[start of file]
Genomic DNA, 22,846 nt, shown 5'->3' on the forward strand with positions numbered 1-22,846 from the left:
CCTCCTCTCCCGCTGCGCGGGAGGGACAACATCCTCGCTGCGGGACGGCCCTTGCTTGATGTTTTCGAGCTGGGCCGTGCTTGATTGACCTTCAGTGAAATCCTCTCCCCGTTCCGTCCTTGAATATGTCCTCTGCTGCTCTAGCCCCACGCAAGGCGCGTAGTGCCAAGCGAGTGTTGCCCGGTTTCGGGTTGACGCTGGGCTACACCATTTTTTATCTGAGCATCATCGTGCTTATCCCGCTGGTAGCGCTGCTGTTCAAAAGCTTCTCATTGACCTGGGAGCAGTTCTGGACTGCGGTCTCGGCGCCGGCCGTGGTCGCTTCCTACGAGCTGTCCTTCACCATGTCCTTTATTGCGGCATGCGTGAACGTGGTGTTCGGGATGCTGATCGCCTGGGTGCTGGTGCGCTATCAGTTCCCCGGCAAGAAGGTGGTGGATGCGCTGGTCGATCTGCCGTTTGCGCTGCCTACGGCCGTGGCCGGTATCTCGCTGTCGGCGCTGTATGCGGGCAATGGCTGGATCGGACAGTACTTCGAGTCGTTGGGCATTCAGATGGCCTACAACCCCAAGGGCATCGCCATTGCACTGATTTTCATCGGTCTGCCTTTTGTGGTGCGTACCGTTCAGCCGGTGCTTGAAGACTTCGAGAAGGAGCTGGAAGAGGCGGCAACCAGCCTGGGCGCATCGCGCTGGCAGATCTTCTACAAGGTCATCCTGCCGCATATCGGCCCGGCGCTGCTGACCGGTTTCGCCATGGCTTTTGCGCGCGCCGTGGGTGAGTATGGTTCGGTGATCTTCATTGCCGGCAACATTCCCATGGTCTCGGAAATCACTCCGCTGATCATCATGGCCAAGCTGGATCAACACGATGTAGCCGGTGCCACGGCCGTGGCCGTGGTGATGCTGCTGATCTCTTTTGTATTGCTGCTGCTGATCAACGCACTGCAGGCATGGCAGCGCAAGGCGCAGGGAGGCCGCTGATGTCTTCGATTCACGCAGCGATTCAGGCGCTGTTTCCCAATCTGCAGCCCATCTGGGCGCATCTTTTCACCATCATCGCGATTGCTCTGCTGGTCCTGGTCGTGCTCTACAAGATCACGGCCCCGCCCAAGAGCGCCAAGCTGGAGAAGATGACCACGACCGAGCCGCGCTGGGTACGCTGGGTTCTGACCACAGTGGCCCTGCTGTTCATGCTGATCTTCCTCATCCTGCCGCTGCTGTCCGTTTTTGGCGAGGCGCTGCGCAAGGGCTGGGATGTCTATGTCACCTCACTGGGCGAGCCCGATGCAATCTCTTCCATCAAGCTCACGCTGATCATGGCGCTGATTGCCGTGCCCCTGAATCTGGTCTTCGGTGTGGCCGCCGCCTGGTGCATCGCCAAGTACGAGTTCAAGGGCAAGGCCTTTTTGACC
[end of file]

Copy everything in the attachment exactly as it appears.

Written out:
Genomic DNA, 22,846 nt, shown 5'->3' on the forward strand with positions numbered 1-22,846 from the left:
CCTCCTCTCCCGCTGCGCGGGAGGGACAACATCCTCGCTGCGGGACGGCCCTTGCTTGATGTTTTCGAGCTGGGCCGTGCTTGATTGACCTTCAGTGAAATCCTCTCCCCGTTCCGTCCTTGAATATGTCCTCTGCTGCTCTAGCCCCACGCAAGGCGCGTAGTGCCAAGCGAGTGTTGCCCGGTTTCGGGTTGACGCTGGGCTACACCATTTTTTATCTGAGCATCATCGTGCTTATCCCGCTGGTAGCGCTGCTGTTCAAAAGCTTCTCATTGACCTGGGAGCAGTTCTGGACTGCGGTCTCGGCGCCGGCCGTGGTCGCTTCCTACGAGCTGTCCTTCACCATGTCCTTTATTGCGGCATGCGTGAACGTGGTGTTCGGGATGCTGATCGCCTGGGTGCTGGTGCGCTATCAGTTCCCCGGCAAGAAGGTGGTGGATGCGCTGGTCGATCTGCCGTTTGCGCTGCCTACGGCCGTGGCCGGTATCTCGCTGTCGGCGCTGTATGCGGGCAATGGCTGGATCGGACAGTACTTCGAGTCGTTGGGCATTCAGATGGCCTACAACCCCAAGGGCATCGCCATTGCACTGATTTTCATCGGTCTGCCTTTTGTGGTGCGTACCGTTCAGCCGGTGCTTGAAGACTTCGAGAAGGAGCTGGAAGAGGCGGCAACCAGCCTGGGCGCATCGCGCTGGCAGATCTTCTACAAGGTCATCCTGCCGCATATCGGCCCGGCGCTGCTGACCGGTTTCGCCATGGCTTTTGCGCGCGCCGTGGGTGAGTATGGTTCGGTGATCTTCATTGCCGGCAACATTCCCATGGTCTCGGAAATCACTCCGCTGATCATCATGGCCAAGCTGGATCAACACGATGTAGCCGGTGCCACGGCCGTGGCCGTGGTGATGCTGCTGATCTCTTTTGTATTGCTGCTGCTGATCAACGCACTGCAGGCATGGCAGCGCAAGGCGCAGGGAGGCCGCTGATGTCTTCGATTCACGCAGCGATTCAGGCGCTGTTTCCCAATCTGCAGCCCATCTGGGCGCATCTTTTCACCATCATCGCGATTGCTCTGCTGGTCCTGGTCGTGCTCTACAAGATCACGGCCCCGCCCAAGAGCGCCAAGCTGGAGAAGATGACCACGACCGAGCCGCGCTGGGTACGCTGGGTTCTGACCACAGTGGCCCTGCTGTTCATGCTGATCTTCCTCATCCTGCCGCTGCTGTCCGTTTTTGGCGAGGCGCTGCGCAAGGGCTGGGATGTCTATGTCACCTCACTGGGCGAGCCCGATGCAATCTCTTCCATCAAGCTCACGCTGATCATGGCGCTGATTGCCGTGCCCCTGAATCTGGTCTTCGGTGTGGCCGCCGCCTGGTGCATCGCCAAGTACGAGTTCAAGGGCAAGGCCTTTTTGACC